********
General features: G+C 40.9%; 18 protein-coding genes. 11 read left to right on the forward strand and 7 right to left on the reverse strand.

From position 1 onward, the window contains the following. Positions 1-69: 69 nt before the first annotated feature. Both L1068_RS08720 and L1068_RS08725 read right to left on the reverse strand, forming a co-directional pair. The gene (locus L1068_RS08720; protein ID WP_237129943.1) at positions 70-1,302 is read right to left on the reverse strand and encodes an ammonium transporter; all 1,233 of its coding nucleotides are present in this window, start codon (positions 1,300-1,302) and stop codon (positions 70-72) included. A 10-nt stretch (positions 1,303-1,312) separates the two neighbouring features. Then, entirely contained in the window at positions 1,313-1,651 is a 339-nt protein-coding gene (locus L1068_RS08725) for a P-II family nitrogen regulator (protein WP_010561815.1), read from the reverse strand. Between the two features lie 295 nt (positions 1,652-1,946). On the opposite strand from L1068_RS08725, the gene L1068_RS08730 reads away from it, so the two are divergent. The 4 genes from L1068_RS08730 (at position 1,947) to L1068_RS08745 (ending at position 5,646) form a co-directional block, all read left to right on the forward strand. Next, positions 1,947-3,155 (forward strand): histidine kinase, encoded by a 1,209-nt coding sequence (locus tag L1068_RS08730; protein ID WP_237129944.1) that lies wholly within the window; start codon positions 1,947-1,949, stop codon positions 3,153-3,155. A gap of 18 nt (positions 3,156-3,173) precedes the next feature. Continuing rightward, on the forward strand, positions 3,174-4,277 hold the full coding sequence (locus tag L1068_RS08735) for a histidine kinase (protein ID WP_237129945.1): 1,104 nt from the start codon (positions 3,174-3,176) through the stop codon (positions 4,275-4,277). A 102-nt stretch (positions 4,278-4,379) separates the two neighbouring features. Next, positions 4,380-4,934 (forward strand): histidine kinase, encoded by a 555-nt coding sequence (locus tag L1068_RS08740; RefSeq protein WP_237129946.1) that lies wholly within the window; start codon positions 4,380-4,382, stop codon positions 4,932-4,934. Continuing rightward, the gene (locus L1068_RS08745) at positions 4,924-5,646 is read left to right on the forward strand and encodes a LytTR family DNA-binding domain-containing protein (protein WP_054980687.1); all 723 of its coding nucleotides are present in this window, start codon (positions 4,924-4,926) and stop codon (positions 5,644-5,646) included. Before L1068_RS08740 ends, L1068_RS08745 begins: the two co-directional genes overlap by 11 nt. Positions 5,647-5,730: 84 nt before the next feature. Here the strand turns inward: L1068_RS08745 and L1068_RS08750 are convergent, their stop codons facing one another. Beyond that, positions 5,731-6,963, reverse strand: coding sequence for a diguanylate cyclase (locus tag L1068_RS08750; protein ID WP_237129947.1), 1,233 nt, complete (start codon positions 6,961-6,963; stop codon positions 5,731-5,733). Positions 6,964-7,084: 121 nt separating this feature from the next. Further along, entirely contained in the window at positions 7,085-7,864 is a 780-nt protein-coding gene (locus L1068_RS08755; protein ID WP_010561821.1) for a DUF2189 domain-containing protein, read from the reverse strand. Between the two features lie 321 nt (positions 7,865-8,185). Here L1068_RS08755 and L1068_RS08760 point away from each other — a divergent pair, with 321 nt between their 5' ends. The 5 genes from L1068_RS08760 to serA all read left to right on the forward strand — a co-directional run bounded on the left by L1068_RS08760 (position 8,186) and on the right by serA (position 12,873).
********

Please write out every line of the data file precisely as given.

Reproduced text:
General features: G+C 40.9%; 18 protein-coding genes. 11 read left to right on the forward strand and 7 right to left on the reverse strand.

From position 1 onward, the window contains the following. Positions 1-69: 69 nt before the first annotated feature. Both L1068_RS08720 and L1068_RS08725 read right to left on the reverse strand, forming a co-directional pair. The gene (locus L1068_RS08720; protein ID WP_237129943.1) at positions 70-1,302 is read right to left on the reverse strand and encodes an ammonium transporter; all 1,233 of its coding nucleotides are present in this window, start codon (positions 1,300-1,302) and stop codon (positions 70-72) included. A 10-nt stretch (positions 1,303-1,312) separates the two neighbouring features. Then, entirely contained in the window at positions 1,313-1,651 is a 339-nt protein-coding gene (locus L1068_RS08725) for a P-II family nitrogen regulator (protein WP_010561815.1), read from the reverse strand. Between the two features lie 295 nt (positions 1,652-1,946). On the opposite strand from L1068_RS08725, the gene L1068_RS08730 reads away from it, so the two are divergent. The 4 genes from L1068_RS08730 (at position 1,947) to L1068_RS08745 (ending at position 5,646) form a co-directional block, all read left to right on the forward strand. Next, positions 1,947-3,155 (forward strand): histidine kinase, encoded by a 1,209-nt coding sequence (locus tag L1068_RS08730; protein ID WP_237129944.1) that lies wholly within the window; start codon positions 1,947-1,949, stop codon positions 3,153-3,155. A gap of 18 nt (positions 3,156-3,173) precedes the next feature. Continuing rightward, on the forward strand, positions 3,174-4,277 hold the full coding sequence (locus tag L1068_RS08735) for a histidine kinase (protein ID WP_237129945.1): 1,104 nt from the start codon (positions 3,174-3,176) through the stop codon (positions 4,275-4,277). A 102-nt stretch (positions 4,278-4,379) separates the two neighbouring features. Next, positions 4,380-4,934 (forward strand): histidine kinase, encoded by a 555-nt coding sequence (locus tag L1068_RS08740; RefSeq protein WP_237129946.1) that lies wholly within the window; start codon positions 4,380-4,382, stop codon positions 4,932-4,934. Continuing rightward, the gene (locus L1068_RS08745) at positions 4,924-5,646 is read left to right on the forward strand and encodes a LytTR family DNA-binding domain-containing protein (protein WP_054980687.1); all 723 of its coding nucleotides are present in this window, start codon (positions 4,924-4,926) and stop codon (positions 5,644-5,646) included. Before L1068_RS08740 ends, L1068_RS08745 begins: the two co-directional genes overlap by 11 nt. Positions 5,647-5,730: 84 nt before the next feature. Here the strand turns inward: L1068_RS08745 and L1068_RS08750 are convergent, their stop codons facing one another. Beyond that, positions 5,731-6,963, reverse strand: coding sequence for a diguanylate cyclase (locus tag L1068_RS08750; protein ID WP_237129947.1), 1,233 nt, complete (start codon positions 6,961-6,963; stop codon positions 5,731-5,733). Positions 6,964-7,084: 121 nt separating this feature from the next. Further along, entirely contained in the window at positions 7,085-7,864 is a 780-nt protein-coding gene (locus L1068_RS08755; protein ID WP_010561821.1) for a DUF2189 domain-containing protein, read from the reverse strand. Between the two features lie 321 nt (positions 7,865-8,185). Here L1068_RS08755 and L1068_RS08760 point away from each other — a divergent pair, with 321 nt between their 5' ends. The 5 genes from L1068_RS08760 to serA all read left to right on the forward strand — a co-directional run bounded on the left by L1068_RS08760 (position 8,186) and on the right by serA (position 12,873).